The Phaserl


The Manipulated Markets of The U.S Russia and Ukraine

from WeAreChange:

Help us spread the ANTIDOTE to corporate propaganda.

Please follow SGT Report on Twitter & help share the message.

2 comments to The Manipulated Markets of The U.S Russia and Ukraine

  • Frank Zak

    India Drops 80:20 Gold Import Restrictions
    By Neils Christensen of Kitco News
    Friday November 28, 2014 11:37 AM
    Editor’s Note: The article was updated to include comments from UBS.

    (Kitco News) – In a surprise move, the Indian government has removed restrictions on gold imports and although generally positive for the gold market, it wonโ€™t significantly change the overall bearish tone, according to some analysts.

    On Friday, the Indian government removed its current 80:20 import rule, which said that 20% of all imported gold had to be mandatorily exported before any new shipments could be brought in. Analysts have pointed out that the news is a surprise because recently there was speculation that the government would tighten import rules.

  • Ed_B

    The Indian Gov has a REAL problem with gold. As most of us know, gold IS a competitor to fiat currencies, and the Indian people are choosing to hold gold rather than rupees. It’s not that they use a lot of gold in commerce but a LOT of their savings is in the form of gold rather than in currency. While a lot of people write this off as a cultural thing, this has the effect of weakening an already very weak currency via the great size of the balance of payments deficit as more and more rupees leave the country to buy foreign gold. The last estimate I read indicated that the Indian people might be holding as much as 18,000 tons of gold, mostly as jewelry.

    Like China, India also has a long and storied history. Part of that history includes failing fiat currencies, so Indians, being smart people, do not wish to repeat that history during their lives with the rupee. So, they save their money in gold, which is not a fiat currency and which does maintain its value over long periods of time.

    Would that more Americans felt the same way. Unfortunately, we do not have such a long history as do India and China, and we have not suffered a currency collapse, although FDR’s 69% devaluation in the US dollar in 1934 came awfully close. While the US dollar may or may not collapse in our lifetime, another devaluation seems awfully likely to me. Instead of it occurring via presidential decree, however, it most likely will occur via China-Russia cornering the available gold in the world, and then resetting the gold price to some number that is substantially higher than its current price. Such is the nature of economics: those who have a thing have great control over its price. In the past, gold prices were set by the US-UK but today a process is occurring that will shift it towards the East.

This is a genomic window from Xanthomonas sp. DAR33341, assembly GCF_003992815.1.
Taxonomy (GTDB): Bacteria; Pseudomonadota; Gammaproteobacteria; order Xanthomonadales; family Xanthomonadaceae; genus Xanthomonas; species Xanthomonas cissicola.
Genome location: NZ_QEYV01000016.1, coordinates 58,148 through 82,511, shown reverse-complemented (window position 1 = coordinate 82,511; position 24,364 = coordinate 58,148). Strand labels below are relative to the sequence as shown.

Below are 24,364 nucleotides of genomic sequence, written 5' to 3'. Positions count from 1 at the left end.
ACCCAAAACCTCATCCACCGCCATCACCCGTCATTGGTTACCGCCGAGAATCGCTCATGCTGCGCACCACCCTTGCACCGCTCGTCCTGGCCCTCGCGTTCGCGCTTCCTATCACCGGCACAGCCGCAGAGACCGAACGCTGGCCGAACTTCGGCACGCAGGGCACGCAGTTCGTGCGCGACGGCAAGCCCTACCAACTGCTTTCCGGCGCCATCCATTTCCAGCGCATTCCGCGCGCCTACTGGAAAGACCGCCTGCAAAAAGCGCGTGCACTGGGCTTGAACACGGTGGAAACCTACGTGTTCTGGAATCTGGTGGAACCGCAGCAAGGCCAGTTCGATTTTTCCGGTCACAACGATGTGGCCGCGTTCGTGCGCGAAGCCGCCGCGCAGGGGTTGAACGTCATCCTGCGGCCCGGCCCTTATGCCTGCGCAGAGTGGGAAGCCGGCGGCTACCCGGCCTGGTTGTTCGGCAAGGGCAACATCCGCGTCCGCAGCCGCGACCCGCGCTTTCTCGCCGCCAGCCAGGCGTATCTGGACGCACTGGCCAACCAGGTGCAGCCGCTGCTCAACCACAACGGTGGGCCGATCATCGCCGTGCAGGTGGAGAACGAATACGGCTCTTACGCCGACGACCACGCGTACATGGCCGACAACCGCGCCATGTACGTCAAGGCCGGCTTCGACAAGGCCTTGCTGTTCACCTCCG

But those Western gold vaults have been mostly emptied to maintain the current fiction that nations can indefinitely consume more than they create. Clearly, they cannot, and this will become quite clear when the price of gold surges MUCH higher and those without gold will be paying more and more of their income, not only for the basics of life but for everything. There will be a terrible wealth squeeze put on by this as incomes stagnate but prices rise rapidly. Those who hold gold (and silver as well) will be able to sell their metals for enough fiat to pay those rapidly rising prices. Those who do not have metals will see their incomes consumed by life’s necessities and them having less and less discretionary income for other things. If it gets bad enough, they will have no discretionary income at all and might not even be able to afford the basics anymore. Perhaps at that point, they will finally realize that those of us in the PM community have not been talking through our hats all this time. It will be too late for them to learn this lesson and profit from it… but we will. ๐Ÿ™‚

Leave a Reply

You can use these HTML tags

<a href="" title=""> <abbr title=""> <acronym title=""> <b> <blockquote cite=""> <cite> <code> <del datetime=""> <em> <i> <q cite=""> <s> <strike> <strong>